F.R. 514 & 417 [Hwy 89 to Hwy 180]
On F.R. 514 & F.R. 417, you’ll take a short and mostly easy trip through some great scenery north of the San Francisco Peaks near Flagstaff. The trail is only 14 miles but climbs (or drops) 1,500 feet. This trail is a great shortcut if you’re trying to get from Highway 180 to Highway 89 or vice versa without going through Flagstaff. This trail also passes by the doorstep of Kendrick Cabin, a USFS cabin available for rent.
Where to go:
From Highway 180: From Flagstaff, head northwest on US-180 W/N Fort Valley Road. After just under 20 miles, F.R. 514 will be on the right. This turnoff can be hard to miss – watch for a “Watchable Wildlife Trail” sign just before this. A burned down building just past the turnoff can be used to help find the turn. The trail begins at a cattle guard at N 35 24.799’ W 111 45.320’. Follow the trail directions in reverse.
From Highway 89: From Flagstaff, head east on Highway 180/Route 66 for 4 miles. Continue north on US-89 for 15.8 miles. F.R. 417 is off to the left where F.R. 546 (O’Leary Peak Trail) goes right.
We’ve run this trail both ways however for this trail description, we’ll be talking about going from Highway 89 to Highway 180 (east to west). From Highway 89, head east over a cattle guard as you follow F.R. 417. The road becomes dirt and begins heading north.
Stay straight on the main path as the trail passes several side roads and private residential drives at 0.8 miles. The maintained dirt road remains fairly easy although has some washboards and potholes to watch out for. Stay to the left at the junction at 1.3 miles where F.R. 417 continues northwest. You are now on F.R. 514. The trail heads due west as it slowly climbs through some open grasslands. Stay straight at 2.8 past a private ranch off to the left. After the ranch, the trail zig-zags as it begins to climb more and gets rockier. At 4.0 miles, the trail straightens out as it heads in a north-westerly direction.
At 5.6 miles, you’ll come to another important junction. Stay left to stay on F.R. 514. The trail is now heading southwest and you’ll get some good views of the San Francisco Peaks and Mount Humphrey’s. The condition of this stretch will vary. After a recent rain, we found the trail to have a few muddy spots and two track marks where someone’s tires had dug into the trail. Stay on either the right or left to avoid following in the ruts. The trail begins to wind again as you pass a cattle pond and a couple of buildings off to the left at 7.3 miles. Stay to the left at 8.3 miles where lesser forest roads go right. The trail continues to climb as you pass through patches of ponderosa pine forest on an occasional wash-boardy road. F.R. 514 heads south and comes to a clearing and incredible view at 9.7 miles. This patch of forest has been knocked down (possibly by logging?) but has a tremendous view of Mount Humphrey’s straight ahead. While you can see this peak for most of the trail, this spot in particular seemed the best. After admiring the view, continue on, the trail continues in a southwesterly direction through the forest. Ignore the many side roads. At 12.5 miles, you’ll turn right, cross a cattle guard, and find yourself in a wide grassland again – out of the trees. You are now at almost 7,900’, almost 1,500 feet higher than Highway 89 14 miles back.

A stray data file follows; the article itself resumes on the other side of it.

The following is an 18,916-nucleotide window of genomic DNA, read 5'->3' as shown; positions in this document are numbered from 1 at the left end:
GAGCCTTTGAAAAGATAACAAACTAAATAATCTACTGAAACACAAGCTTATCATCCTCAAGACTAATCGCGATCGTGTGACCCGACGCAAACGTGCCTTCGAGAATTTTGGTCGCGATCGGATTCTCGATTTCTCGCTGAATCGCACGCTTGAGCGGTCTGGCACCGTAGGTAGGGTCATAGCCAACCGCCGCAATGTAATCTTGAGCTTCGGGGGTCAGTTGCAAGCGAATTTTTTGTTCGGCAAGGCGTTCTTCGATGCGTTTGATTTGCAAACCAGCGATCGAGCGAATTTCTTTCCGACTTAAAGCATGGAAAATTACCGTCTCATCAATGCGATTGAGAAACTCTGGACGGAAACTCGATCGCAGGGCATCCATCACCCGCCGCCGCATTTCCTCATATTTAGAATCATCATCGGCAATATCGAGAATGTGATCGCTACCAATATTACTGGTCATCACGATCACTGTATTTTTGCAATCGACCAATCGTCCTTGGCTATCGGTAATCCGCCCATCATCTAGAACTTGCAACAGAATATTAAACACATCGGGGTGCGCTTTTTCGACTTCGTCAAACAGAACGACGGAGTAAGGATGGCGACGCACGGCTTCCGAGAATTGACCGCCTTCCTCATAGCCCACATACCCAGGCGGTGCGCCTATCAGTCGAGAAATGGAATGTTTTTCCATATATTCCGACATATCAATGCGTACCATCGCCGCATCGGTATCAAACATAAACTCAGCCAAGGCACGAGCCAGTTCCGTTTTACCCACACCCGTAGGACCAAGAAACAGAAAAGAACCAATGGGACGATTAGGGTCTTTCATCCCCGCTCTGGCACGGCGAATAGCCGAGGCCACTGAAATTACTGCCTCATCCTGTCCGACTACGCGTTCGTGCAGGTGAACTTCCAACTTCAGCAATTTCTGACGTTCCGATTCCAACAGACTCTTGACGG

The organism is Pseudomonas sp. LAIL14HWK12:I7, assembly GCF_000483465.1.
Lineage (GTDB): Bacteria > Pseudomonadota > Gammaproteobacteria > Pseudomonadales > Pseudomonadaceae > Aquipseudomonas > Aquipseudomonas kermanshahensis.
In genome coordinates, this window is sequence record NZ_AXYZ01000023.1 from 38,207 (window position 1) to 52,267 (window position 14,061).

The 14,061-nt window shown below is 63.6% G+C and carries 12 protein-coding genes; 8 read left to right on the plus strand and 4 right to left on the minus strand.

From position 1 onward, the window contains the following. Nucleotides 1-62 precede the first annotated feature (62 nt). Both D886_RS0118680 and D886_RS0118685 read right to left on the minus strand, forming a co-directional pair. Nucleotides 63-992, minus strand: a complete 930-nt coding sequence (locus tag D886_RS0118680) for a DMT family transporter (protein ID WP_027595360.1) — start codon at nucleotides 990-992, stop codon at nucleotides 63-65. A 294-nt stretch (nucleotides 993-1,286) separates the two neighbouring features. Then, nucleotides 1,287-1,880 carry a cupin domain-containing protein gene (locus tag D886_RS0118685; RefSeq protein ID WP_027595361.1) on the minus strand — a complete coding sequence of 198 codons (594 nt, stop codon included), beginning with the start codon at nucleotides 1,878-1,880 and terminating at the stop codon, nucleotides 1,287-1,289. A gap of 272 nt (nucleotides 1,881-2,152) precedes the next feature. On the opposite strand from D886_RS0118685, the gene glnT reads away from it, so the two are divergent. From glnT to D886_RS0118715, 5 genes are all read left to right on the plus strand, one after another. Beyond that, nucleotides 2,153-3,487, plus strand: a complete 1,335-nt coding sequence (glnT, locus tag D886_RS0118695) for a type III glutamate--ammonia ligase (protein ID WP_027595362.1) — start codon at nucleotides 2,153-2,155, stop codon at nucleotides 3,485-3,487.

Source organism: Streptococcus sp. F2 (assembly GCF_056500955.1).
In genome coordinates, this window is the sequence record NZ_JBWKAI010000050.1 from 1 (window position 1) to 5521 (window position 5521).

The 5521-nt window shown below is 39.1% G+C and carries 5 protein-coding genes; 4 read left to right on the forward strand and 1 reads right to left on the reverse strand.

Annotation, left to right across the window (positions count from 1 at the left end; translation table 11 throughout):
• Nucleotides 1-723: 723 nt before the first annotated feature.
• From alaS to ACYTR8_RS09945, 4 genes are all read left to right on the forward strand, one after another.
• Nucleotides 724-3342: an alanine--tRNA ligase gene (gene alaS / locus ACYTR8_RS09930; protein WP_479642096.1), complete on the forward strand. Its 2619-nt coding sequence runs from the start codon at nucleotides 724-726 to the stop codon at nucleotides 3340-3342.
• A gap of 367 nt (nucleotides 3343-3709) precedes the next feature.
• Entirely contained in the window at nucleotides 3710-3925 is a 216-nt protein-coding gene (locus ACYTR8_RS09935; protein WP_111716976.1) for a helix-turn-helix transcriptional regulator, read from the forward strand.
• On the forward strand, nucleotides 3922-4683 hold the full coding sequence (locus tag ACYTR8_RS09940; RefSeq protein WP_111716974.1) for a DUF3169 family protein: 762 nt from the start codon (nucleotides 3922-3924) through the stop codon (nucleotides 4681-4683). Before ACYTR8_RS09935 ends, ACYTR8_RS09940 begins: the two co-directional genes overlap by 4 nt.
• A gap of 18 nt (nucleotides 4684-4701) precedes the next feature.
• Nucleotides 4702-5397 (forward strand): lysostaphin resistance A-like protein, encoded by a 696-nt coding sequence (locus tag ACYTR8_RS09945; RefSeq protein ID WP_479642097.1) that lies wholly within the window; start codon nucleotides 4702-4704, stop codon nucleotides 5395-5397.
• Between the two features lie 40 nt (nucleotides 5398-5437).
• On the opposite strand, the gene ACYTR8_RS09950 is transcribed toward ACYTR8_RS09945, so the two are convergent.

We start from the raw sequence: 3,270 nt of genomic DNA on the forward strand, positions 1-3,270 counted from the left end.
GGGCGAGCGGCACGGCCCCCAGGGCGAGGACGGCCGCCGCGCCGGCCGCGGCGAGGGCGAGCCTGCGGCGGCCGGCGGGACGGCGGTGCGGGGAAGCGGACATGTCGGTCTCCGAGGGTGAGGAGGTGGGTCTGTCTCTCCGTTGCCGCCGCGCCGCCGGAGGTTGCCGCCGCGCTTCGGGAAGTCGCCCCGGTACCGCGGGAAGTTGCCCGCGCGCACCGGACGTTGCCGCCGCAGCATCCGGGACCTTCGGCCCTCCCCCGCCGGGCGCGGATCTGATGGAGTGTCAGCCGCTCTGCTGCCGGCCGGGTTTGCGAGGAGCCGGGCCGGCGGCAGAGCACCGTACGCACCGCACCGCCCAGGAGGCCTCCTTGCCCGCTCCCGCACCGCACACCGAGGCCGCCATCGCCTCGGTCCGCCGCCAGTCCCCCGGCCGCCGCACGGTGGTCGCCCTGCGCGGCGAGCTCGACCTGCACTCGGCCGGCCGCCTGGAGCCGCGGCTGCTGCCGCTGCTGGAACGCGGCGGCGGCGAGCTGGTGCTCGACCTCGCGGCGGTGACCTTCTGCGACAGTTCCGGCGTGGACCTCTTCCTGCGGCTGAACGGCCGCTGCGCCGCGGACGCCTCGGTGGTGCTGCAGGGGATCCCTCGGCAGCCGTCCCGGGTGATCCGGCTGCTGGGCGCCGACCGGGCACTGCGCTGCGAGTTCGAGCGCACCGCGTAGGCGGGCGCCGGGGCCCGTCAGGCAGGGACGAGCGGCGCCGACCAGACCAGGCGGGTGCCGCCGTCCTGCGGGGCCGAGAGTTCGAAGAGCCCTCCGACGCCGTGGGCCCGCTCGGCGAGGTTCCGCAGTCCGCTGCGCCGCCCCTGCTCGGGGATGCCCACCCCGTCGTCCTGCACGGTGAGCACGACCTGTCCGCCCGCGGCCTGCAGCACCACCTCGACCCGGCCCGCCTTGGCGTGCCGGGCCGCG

Continue straight through the wide open area. Stay straight at 13.3 where F.R. 514B to Kendrick Cabin goes right, and F.R. 514A goes left to some nice camping spots and more forest roads to explore. The trail ends at a cattle guard at 14.3 miles just east of Highway 180. Turn right to go to the Grand Canyon, left to go back into Flagstaff. Consider camping or renting out Kendrick Cabin along this trail to easily extend your trip.
Notes & Trail Ratings:
Overall, this trail is only 14 miles and should take anywhere from 30 minutes to 1 hour to complete, depending on how often you stop and your speed. The trail isn’t difficult. We’ve rated it a ‘2’ out of 10 for its occasional rocky sections, numerous washboards, and few ruts and potholes. This is a maintained forest road that sees a decent amount of traffic. 4-wheel drive isn’t required but high clearance is recommended depending on the condition. According to the Forest Service this trail is open year ‘round, though some vehicles may have trouble on it after a heavy snow. While F.R. 514 is only open to street-legal vehicles, several of the surrounding forest roads are open to smaller, unlicensed vehicles. If you’re looking for a short, scenic, and easy trail, be sure to check this one out.